Report on the conclusions of the Task Force on Barnard and the Educated Woman, with edits, 1971, page 10

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          10

the informatdoon they need and a system of regional counselors to
give women (and undergraduates) the support they might want. Alumnae
clubs in Philadelphia and Washington have already begun to do this
on a local level.

The need for such information is going to grow. The life
expectancy of a woman born in l970 is 74 years. If she has
children, they will probably be in school before she is thirty;
this will leave her more than four decades in which to work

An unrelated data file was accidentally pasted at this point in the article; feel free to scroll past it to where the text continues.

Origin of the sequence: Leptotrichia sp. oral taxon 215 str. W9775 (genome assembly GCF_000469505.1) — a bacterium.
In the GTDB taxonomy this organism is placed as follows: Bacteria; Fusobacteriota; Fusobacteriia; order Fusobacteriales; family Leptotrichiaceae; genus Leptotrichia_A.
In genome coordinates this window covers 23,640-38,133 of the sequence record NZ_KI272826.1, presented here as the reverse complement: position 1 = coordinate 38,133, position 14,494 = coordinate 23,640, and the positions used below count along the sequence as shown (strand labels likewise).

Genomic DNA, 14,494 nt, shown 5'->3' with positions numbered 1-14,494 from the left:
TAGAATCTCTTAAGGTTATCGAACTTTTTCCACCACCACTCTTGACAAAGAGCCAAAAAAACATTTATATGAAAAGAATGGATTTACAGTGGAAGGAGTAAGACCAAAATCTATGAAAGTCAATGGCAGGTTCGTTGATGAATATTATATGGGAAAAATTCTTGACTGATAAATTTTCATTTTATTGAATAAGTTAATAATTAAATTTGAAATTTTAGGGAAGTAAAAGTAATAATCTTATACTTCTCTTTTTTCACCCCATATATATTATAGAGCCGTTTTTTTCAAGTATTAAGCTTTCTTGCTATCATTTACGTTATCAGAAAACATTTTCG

outside of the home.

4) The Seven College Conference is now exploring ways in
which to establish a roster of women scholars. The Women's Center
could not only administer that roster, but also maintain a list
of other women professionals which institutions could consult
while trying to hire women in the future or to correct inequities
in hiring practices at present.

5) Many students believe.‘ that the college should provide
them some informal triianing in skills which a prevailing culture
thinks "unfeminine": classes in plumbing, auto mechanics, electrical

circuitry, and other day-to-day technology. Some may find such.